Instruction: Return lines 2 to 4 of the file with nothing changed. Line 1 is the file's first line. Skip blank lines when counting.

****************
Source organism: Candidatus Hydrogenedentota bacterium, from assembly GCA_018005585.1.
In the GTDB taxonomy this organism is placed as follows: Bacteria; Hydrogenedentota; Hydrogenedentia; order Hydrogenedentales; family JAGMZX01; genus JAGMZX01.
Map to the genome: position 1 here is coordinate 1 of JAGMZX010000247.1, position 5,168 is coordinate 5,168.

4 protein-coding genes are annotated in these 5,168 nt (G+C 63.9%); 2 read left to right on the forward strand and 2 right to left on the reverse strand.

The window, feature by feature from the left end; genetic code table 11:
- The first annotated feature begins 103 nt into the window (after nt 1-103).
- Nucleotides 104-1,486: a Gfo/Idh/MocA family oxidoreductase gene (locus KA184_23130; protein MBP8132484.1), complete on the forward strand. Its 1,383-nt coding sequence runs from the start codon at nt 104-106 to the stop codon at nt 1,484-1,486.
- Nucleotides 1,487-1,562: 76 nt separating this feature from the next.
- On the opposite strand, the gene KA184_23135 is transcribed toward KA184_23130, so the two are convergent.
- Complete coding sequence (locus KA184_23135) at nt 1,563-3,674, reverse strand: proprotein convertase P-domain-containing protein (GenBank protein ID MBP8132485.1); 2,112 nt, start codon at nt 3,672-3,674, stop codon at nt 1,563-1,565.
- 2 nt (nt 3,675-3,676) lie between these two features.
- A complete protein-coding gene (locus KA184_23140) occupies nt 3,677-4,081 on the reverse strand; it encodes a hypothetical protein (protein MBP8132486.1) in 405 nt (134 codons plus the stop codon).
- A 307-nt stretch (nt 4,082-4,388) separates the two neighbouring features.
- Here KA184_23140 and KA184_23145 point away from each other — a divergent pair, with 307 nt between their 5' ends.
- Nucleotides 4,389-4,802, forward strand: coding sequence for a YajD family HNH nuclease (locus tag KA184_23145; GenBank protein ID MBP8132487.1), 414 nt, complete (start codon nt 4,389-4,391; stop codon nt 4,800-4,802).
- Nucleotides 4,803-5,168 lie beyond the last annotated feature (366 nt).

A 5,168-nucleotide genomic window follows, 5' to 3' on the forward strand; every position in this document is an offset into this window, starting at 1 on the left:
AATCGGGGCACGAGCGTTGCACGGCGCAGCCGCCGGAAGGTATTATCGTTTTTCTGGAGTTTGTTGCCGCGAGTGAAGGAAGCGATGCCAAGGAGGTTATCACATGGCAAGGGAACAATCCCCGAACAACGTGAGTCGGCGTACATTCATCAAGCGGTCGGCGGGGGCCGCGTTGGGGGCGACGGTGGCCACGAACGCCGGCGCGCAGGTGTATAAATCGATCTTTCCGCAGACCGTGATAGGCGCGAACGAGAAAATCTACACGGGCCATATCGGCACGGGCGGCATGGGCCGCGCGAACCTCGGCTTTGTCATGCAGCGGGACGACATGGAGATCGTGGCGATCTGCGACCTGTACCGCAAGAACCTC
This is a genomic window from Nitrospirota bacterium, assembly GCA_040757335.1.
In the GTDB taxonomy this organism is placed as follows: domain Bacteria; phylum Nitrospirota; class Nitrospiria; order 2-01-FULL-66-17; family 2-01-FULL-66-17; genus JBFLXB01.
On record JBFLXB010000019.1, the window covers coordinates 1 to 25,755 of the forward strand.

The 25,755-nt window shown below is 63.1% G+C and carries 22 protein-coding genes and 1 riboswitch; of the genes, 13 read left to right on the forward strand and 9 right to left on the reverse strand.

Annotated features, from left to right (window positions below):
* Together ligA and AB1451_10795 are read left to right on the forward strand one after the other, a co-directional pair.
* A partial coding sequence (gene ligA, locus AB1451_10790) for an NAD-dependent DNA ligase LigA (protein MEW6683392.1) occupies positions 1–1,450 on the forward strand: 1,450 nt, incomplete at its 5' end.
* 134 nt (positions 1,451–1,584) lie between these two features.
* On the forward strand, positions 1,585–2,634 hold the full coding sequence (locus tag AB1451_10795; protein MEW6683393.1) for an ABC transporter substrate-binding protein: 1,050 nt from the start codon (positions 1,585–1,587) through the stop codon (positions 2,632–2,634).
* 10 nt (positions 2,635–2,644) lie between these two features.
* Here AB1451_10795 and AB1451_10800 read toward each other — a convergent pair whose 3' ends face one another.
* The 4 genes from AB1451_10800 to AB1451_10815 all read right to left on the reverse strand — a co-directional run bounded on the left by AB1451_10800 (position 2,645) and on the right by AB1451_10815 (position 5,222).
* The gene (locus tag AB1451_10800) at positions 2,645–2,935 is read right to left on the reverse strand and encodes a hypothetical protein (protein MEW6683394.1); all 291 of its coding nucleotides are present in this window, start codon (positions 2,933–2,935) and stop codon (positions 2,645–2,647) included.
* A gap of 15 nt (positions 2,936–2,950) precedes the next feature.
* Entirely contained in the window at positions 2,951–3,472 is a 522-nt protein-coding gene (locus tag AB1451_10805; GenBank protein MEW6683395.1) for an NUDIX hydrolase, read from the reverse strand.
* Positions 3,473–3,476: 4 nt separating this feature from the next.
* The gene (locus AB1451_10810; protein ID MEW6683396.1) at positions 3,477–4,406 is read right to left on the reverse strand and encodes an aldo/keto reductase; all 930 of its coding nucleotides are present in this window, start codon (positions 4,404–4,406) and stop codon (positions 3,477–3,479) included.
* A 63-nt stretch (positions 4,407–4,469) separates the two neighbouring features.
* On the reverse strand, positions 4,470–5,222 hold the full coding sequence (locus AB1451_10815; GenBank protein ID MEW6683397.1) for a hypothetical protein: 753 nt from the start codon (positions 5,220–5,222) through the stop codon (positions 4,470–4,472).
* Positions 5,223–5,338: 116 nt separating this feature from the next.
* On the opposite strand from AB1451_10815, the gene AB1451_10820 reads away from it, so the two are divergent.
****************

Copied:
In the GTDB taxonomy this organism is placed as follows: Bacteria; Hydrogenedentota; Hydrogenedentia; order Hydrogenedentales; family JAGMZX01; genus JAGMZX01.
Map to the genome: position 1 here is coordinate 1 of JAGMZX010000247.1, position 5,168 is coordinate 5,168.

4 protein-coding genes are annotated in these 5,168 nt (G+C 63.9%); 2 read left to right on the forward strand and 2 right to left on the reverse strand.